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sion of his gratitude to Lucy, and his estimation of her virtues, Charles's cheek glowed and his eye moistened. Ophelia whispered to Lucy, "Do look at him, Lucy! Why don't you look at him! you are not half so glad as he is!"

the conclusion

We feel sure of pleasing all but our very young readers, who always want a little more even of a dull story, by abruptly concluding our book with a letter from Lucy to her mother, written four years subsequent to Adéle's expulsion from Mr. Hartell's.

Dear Mother,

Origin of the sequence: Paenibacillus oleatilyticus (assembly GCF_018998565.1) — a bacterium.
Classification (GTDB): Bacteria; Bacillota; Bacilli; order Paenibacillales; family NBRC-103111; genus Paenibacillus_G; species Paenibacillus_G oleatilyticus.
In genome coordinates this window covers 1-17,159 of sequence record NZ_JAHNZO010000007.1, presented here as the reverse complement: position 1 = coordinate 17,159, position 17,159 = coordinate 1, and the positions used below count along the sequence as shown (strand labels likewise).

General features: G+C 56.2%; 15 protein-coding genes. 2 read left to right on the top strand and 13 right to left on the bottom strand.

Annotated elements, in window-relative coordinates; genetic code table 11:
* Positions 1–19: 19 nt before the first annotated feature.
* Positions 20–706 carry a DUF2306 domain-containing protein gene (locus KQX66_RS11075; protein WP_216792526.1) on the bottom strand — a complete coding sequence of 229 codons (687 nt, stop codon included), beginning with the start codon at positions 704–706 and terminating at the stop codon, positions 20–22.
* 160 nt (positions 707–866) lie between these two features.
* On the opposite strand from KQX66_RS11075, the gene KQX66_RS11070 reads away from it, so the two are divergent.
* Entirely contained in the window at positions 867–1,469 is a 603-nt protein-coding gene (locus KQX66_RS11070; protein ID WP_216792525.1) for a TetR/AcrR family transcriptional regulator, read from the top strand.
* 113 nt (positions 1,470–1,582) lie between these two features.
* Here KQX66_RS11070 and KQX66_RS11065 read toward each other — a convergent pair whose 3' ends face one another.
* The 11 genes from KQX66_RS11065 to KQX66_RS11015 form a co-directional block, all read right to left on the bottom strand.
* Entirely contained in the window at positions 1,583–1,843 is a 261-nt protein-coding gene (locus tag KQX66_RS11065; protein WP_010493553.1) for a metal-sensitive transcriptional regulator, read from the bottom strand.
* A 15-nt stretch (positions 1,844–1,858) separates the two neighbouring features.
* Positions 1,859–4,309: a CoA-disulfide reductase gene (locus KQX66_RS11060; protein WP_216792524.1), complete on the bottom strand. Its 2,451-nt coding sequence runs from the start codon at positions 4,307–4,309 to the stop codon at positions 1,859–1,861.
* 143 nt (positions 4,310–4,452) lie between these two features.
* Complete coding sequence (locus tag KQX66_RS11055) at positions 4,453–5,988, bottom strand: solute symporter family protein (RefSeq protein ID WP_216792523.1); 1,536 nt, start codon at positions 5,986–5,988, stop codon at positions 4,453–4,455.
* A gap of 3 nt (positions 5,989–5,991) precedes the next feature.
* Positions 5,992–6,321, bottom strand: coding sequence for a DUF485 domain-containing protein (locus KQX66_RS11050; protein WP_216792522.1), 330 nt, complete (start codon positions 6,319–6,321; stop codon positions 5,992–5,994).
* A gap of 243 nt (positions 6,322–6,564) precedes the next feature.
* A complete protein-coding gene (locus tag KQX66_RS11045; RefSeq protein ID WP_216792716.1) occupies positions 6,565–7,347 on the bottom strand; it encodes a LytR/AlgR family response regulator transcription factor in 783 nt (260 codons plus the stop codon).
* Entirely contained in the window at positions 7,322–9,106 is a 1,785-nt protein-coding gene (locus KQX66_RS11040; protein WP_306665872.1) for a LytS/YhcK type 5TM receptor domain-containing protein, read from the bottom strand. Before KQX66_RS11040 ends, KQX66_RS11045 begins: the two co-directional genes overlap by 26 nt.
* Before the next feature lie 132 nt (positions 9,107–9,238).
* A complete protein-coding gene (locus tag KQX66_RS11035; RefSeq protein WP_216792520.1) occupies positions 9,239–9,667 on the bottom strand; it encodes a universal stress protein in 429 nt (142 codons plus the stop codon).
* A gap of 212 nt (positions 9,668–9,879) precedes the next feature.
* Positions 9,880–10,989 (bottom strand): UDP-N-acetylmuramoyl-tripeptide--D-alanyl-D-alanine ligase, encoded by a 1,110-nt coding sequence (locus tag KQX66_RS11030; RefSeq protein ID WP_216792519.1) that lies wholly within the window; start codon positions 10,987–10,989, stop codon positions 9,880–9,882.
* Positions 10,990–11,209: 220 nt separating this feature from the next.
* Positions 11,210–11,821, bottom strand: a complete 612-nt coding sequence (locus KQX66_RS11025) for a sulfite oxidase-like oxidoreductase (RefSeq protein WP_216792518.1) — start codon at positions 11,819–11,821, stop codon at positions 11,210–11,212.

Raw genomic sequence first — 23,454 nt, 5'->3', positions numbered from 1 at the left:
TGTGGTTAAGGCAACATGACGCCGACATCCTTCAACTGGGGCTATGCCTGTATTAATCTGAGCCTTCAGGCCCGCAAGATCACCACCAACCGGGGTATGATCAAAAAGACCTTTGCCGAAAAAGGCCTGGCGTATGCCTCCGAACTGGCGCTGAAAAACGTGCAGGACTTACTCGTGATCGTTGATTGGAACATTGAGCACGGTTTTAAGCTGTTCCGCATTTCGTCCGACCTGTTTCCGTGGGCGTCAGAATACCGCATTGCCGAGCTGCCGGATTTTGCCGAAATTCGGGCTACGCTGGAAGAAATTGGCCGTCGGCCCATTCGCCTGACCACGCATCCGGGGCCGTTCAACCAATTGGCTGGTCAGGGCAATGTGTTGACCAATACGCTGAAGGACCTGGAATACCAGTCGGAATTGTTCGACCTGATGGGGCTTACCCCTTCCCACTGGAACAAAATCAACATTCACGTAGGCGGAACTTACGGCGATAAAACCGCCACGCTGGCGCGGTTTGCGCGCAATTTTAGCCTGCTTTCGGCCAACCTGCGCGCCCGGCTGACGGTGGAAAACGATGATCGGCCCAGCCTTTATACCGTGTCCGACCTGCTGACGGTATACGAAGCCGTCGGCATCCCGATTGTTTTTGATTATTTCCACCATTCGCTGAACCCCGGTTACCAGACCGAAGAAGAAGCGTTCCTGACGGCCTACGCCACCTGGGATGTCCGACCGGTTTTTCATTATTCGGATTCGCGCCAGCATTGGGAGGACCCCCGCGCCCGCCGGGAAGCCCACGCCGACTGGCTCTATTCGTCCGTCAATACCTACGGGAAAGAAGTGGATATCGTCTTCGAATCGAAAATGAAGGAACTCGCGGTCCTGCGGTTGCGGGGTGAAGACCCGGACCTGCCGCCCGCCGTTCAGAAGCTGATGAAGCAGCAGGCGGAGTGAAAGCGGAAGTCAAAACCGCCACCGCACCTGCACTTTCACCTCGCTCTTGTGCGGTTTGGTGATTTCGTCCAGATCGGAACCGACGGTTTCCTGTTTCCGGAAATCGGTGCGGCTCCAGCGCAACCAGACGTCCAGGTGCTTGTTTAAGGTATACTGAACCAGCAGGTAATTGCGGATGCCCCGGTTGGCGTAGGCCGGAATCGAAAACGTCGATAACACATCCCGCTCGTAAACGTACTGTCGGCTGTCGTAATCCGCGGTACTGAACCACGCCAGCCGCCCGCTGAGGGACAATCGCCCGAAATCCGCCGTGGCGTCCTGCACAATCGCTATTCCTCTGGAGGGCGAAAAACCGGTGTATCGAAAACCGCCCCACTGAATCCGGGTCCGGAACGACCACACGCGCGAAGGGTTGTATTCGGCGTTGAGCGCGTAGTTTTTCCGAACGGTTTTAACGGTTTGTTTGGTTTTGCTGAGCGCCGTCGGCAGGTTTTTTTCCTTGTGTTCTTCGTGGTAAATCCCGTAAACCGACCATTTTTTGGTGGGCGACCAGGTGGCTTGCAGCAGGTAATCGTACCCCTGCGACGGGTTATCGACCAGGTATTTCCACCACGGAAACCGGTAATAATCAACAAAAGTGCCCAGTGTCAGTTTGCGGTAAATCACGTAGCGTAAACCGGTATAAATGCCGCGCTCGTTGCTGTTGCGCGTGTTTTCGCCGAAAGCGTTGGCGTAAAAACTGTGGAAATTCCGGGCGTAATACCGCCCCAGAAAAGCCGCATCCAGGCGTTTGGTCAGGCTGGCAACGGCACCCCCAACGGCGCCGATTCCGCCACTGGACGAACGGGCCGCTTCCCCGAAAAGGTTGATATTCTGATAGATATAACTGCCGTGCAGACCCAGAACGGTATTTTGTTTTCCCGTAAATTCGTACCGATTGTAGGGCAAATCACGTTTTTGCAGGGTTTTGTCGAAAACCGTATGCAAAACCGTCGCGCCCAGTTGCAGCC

"After deliberating and advising with Mrs. Hyde, who has been like the kindest of mothers to us, we have come to a decision which only waits for your approbation. The bakery is sold to Mr. Werner, a German, who, when a stranger and quite destitute, came to the Lovetts, as it seemed, accidentally. Werner was honest and industrious; he understood the business thoroughly, and introduced some improvements. For the last two years he has been a partner, and now he has bought out Charles. His two sisters and their old parents arrived a few weeks since, and a happier family I never saw. How strange that such a train of